The text came through as dusk gathered last night, with a throw-down challenge not to be ignored from Tropical Thomason:
So at Dempsey Towers and the Hunt Hacienda, the traps were cranked up, as was the bulb in Thomason World.
Micro moths do not count in moth-offs, mainly cos they are too difficult and only Neill has the book.
I trapped from 2150 to 0215, with Neill burning the leccy all night - dunno what time Trops kept going to, but he missed the 1130 e-mail deadline of results this morning and so was disqualified (a pity as a text two hours past deadline showed he'd caught 34 sp with micros and a lychnis).
Fantastically flinty Buff Arches was my favourite catch of the night - I lurve the texture of these things, but Buff Tip (even if Mrs D says it looked like dried up orange peel) and Elephant Hawk were good too.
Swallow Tailed Moth (4)
Silver Y (1)
Dark Arches (6)
Broad Bordered Yellow Underwing (3)
Large Yellow Underwing (15+)
Common Wainscot (2)
Treble Lines (4)
Broken Barred Carpet (2)
Common Emerald (1)
Peppered Moth (4)
Angle Shades (1)
Small Angle Shades (1)
Garden Dart (2)
Mottled Beauty (1)
Dot Moth (1)
Elephant Hawkmoth (1)
Lesser Broad Bordered Yellow Underwing (1)
Brightline Brown Eye (1)
Shuttle Shaped Dart (2)
Heart and Dart (11)
Buff Arches (1)
Riband Wave (1)
Heart and Club (1)
Common Rustic (1)
Setaceous Hebrew Character (5)
Ingrailed Clay (1)
Buff Tip (1)
Buff Ermine (1)
plus micros including Small Magpie, Mother of Pearl etc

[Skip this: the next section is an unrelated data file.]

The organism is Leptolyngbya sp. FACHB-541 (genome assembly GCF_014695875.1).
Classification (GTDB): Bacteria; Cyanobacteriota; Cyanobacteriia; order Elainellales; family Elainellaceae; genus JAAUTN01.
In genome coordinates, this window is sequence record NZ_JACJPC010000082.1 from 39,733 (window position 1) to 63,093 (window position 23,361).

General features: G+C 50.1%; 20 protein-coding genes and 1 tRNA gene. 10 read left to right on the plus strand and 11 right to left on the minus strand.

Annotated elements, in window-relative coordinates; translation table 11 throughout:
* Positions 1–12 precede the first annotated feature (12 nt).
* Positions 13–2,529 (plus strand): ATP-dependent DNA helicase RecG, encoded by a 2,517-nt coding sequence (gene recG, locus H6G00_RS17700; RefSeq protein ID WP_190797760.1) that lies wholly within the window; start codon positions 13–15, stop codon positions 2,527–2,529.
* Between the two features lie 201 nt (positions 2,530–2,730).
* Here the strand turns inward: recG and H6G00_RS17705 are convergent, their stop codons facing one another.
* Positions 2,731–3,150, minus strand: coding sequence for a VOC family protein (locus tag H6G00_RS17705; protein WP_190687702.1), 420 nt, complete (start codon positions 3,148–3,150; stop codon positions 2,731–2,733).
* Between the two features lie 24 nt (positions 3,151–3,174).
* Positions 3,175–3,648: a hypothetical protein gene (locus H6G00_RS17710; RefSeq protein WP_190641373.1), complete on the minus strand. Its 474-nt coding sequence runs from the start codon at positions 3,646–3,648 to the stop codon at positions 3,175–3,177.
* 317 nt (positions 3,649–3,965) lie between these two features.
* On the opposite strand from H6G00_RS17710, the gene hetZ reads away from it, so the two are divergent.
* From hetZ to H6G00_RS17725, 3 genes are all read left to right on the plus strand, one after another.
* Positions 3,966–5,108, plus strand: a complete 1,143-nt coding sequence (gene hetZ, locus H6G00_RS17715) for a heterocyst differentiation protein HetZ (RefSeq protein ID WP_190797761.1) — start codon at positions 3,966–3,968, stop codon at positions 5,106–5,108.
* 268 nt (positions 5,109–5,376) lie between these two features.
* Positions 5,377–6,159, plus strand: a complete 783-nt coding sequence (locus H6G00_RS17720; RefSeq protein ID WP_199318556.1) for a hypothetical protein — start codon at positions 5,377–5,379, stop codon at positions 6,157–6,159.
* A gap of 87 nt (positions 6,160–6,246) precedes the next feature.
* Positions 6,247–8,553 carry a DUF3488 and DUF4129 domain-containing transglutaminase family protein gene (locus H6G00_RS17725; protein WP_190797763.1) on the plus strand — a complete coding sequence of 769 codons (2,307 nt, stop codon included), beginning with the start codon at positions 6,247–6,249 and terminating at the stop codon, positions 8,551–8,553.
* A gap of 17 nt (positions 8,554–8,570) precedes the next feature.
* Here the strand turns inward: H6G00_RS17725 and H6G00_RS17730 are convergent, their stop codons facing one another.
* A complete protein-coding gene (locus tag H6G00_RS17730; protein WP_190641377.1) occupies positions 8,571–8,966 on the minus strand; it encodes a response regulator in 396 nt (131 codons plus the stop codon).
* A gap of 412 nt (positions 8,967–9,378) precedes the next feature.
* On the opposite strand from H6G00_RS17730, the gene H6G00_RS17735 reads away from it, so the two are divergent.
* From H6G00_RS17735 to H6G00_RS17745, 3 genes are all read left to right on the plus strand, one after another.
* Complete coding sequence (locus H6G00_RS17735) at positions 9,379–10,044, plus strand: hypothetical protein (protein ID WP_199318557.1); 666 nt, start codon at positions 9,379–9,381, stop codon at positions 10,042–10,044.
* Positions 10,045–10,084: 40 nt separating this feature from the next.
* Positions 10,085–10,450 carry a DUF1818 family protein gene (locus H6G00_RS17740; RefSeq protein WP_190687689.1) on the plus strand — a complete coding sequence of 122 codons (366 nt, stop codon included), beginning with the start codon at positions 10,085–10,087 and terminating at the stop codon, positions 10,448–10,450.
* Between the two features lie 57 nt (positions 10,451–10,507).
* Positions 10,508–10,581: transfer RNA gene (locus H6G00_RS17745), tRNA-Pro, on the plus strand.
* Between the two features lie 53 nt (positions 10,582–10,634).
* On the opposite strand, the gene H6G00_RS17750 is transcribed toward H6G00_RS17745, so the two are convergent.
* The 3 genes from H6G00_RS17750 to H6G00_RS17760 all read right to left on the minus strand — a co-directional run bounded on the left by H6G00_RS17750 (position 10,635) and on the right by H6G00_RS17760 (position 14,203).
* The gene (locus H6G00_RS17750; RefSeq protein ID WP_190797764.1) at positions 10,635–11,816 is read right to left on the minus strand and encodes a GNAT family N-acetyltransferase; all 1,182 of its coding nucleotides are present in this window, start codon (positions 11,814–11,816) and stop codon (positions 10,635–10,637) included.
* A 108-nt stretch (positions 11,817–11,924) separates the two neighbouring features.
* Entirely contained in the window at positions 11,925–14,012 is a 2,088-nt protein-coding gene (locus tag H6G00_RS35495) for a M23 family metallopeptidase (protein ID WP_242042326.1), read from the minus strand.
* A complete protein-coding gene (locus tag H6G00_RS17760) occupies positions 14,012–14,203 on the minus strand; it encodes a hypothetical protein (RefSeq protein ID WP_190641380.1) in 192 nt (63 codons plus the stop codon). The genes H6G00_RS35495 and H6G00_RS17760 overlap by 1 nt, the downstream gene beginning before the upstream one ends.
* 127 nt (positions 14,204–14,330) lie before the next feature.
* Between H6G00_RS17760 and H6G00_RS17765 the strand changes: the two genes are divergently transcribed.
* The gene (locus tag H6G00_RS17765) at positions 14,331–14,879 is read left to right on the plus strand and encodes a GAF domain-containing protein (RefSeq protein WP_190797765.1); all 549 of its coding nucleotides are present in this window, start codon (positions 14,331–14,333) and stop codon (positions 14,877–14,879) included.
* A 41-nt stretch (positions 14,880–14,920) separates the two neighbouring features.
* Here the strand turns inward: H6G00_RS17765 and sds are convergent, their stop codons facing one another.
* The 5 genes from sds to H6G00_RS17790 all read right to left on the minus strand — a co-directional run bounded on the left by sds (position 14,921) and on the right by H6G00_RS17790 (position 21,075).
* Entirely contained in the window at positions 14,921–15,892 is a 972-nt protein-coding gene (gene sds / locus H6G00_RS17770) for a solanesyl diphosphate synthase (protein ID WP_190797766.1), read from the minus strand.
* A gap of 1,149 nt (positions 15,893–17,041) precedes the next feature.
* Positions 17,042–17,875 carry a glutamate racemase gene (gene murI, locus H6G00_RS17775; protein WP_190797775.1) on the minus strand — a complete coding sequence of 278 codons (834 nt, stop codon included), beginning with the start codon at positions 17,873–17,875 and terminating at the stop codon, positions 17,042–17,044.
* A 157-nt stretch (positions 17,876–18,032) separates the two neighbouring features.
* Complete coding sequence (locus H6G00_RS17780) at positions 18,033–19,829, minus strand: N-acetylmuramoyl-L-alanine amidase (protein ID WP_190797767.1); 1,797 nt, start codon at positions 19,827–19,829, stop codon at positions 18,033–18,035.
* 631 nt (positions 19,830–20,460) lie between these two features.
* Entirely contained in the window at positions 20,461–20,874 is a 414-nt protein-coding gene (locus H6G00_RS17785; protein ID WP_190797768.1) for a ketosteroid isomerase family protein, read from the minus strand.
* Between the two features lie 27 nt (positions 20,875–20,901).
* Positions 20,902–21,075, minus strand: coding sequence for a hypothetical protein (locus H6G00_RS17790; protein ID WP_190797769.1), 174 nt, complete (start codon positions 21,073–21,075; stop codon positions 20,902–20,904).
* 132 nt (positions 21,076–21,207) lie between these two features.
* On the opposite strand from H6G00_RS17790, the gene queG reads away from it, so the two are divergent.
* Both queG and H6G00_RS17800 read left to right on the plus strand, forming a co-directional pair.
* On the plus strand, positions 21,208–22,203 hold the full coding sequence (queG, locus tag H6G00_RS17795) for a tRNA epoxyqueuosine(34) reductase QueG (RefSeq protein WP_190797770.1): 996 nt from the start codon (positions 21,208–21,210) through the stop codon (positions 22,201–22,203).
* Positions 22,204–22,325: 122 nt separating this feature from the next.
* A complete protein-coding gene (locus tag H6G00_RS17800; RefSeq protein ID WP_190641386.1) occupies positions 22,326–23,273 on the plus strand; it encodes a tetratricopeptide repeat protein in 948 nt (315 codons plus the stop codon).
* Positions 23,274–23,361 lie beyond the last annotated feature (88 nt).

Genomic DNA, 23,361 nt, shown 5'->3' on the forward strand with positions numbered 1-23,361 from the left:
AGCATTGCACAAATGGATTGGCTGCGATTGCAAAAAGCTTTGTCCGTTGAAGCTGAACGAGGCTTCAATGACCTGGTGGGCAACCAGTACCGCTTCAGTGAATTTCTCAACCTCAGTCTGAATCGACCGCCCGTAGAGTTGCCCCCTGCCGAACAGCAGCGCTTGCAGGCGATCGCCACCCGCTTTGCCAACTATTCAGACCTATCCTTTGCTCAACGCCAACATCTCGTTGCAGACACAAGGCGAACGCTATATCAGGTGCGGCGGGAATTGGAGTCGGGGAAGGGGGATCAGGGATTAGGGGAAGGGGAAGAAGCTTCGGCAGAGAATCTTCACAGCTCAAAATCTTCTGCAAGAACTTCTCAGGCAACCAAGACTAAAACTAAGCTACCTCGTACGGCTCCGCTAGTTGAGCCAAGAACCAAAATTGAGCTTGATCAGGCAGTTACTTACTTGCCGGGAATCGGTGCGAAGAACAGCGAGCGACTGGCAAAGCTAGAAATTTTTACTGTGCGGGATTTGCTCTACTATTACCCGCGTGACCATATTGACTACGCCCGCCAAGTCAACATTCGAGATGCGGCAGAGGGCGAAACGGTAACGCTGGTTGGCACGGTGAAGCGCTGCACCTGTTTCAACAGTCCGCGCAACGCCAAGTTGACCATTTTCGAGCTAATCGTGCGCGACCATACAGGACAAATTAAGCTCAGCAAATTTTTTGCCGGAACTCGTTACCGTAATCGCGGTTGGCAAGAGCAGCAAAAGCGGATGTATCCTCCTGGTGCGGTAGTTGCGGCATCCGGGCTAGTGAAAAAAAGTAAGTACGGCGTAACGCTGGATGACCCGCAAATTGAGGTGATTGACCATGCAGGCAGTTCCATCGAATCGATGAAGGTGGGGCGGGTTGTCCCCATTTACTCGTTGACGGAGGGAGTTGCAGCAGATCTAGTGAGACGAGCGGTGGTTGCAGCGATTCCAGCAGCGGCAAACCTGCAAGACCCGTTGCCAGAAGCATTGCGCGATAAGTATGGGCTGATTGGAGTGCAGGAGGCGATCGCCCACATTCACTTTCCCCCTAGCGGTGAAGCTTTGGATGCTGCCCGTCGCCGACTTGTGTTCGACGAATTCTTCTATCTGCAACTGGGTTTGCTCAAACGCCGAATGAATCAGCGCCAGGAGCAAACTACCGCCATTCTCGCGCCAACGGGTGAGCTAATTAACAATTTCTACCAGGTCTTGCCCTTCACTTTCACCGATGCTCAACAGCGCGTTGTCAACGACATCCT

Beating me by a length though was Er Neill, but then he does have more patience than me, and his trap was running longer (2030 to 0830)...
L Y Underwing
Heart n Dart
Heart n Club
Bright Line Brown Eye
Cream Bordered Green Pea
Mother of Pearl*
Marbled Orchard Tortrix*
Ah well, to the victor goes the biggest leccy bill.
Shame none of us caught a Death's Head, but that's Mothing Monthly's problem, not mine.
All good clean fun, with a fine range of species for the gardens of Southport.
Away from the bright lights, Phil Smith had a profitable day in broad daylight at Hightown on Friday, as he explains:
"There has been a big hatch of Narrow-bordered Five-spot Burnets at Hightown where they are nectaring on Viper's Bugloss along the edges of tracks and the new cycleway.
Both species are in greater abundance than I have seen in decades.
Five-spots are usually much rarer than Six-spot Burnets which haven't emerged yet.
Also, a spectacular show of Yellow-horned Poppy on the "shingle" beach and eight Common Sandpipers on the rising tide yesterday afternoon".
Phil's haul of Common Sands, and a Whimbrel and Siskin over Dempsey Towers suggests things are finally getting moving again.
Eyes to the skies everyone, eyes to the skies...